“Yeah, okay.  Whatcha want?”

“I want you to stay inside with us.  You can’t go home yet.”

“Got a lot of people in here.  Need me on the grill?”

At the mention of Cat’s cooking, Dusty’s stomach groaned.  The man was a maestro in the kitchen.  It was strange how they were working with the exact same materials, but what Cat cooked and Fred cobbled together were two entirely different things.

“Guthrie?” Dusty asked, turning to the man.  He sauntered over and looked Cat up and down.  “This is my friend Cat.  He works mornings on the grill.  He’s really good.  If we’re going to be here for a while, it may be a good idea to start cooking.  Food may just make everyone easier to deal with.  He’s really good too.”

Guthrie eyed him, stroking either side of his mustache with his thumb and middle finger.

“Yeah.  You do that.”  He took a step back and addressed everyone.  “All right, listen up, people.  We’re gonna fire up the grill and have early supper.”

Dusty didn’t know where that had come from, exactly.  But she’d had the notion Cat was going to be in trouble if she didn’t have something for him to do, something to distract Guthrie from feeling like he had to deal with him.

“I’m gonna keep my eye on you.”  He smiled at Dusty.  “Trust, right?”  Cat looked between the two of them.

“Crazy white people,” he mumbled, headed for the kitchen.  “I’m off my shift.”  Dusty and Guthrie followed and as soon as they stepped in the kitchen they ran into a crowd of people gathered at the other end.  Dusty reached out with her new sense and felt all of them, including Gladys, prone on the floor.  She didn’t know how to tell a good pulse, but suspected the older woman’s was slower than normal.  Dusty pressed through the bodies, her extra sense creating feedback.  She quickly switched off, bodies naturally parting as she knelt.

“Gladys?  Gladys can you hear me?”

“She was sayin’ somethin’ a moment ago,” the goateed man kneeling across from her said.  “I dunno,” he shook his head.  “It wasn’t makin’ any sense.”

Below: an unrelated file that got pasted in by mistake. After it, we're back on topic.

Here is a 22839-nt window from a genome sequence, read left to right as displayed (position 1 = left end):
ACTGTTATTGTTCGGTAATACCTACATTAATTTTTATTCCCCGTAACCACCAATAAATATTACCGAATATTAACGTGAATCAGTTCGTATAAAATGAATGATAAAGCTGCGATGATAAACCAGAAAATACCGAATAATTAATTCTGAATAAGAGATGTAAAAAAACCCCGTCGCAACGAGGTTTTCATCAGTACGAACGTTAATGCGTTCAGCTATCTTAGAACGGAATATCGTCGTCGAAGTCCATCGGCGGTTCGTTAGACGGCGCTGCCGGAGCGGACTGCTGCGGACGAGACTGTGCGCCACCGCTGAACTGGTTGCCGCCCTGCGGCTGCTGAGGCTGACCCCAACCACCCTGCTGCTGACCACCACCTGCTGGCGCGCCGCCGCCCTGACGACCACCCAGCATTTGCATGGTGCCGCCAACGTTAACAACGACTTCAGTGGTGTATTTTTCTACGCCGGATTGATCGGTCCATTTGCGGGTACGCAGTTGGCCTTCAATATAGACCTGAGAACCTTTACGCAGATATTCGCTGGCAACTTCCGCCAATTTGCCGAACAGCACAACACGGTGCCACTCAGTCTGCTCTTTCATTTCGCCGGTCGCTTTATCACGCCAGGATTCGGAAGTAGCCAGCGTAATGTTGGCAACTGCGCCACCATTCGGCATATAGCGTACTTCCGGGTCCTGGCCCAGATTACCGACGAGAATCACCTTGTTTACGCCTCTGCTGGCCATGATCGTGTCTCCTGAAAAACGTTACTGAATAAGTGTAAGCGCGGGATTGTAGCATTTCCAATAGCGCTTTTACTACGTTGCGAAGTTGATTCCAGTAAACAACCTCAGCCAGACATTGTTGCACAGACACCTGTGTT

“What she say?” Kevin said from behind her.  She’d recognized him from his voice just as much as his body weight and how he balanced it between his feet.

“Something about a survivor.  She just kept saying it over and over again.  I told ya—it was garbage.”

Dusty didn’t know what that meant, but she was certain it meant something.  The thought of what she was about to do chilled her, but she didn’t stop from grabbing a hold of Gladys’ arm.  A single images shot into her brain of Father, standing over her, smiling as he reached into her, pulling something out—

She snatched her hands away, shaking.  Kevin was there, his arm around her shoulders, squeezing her close.

“What’s wrong?  What is it?” he said, pulling her into a hug.  It took a moment before she realized the high-pitched scream was coming from her.

“It was him,” Dusty said.  “It was Father.  He’s going to kill us all.”

“Who the hell is your father and why does he want to kill us too?”  Kevin pulled back from her.

“No.  Father.”  She shook her head.  “The thing outside.”

“That thing is your father?”

“No.  That’s what it is.  I-I don’t know what it means, exactly.”

“What the hell is going on with the old lady?” Guthrie busted into the kitchen and asked.  Dusty looked around, realizing all eyes were on her, save for Cat.  He was grilling something and despite being two steps removed from complete hysteria, it smelled delicious.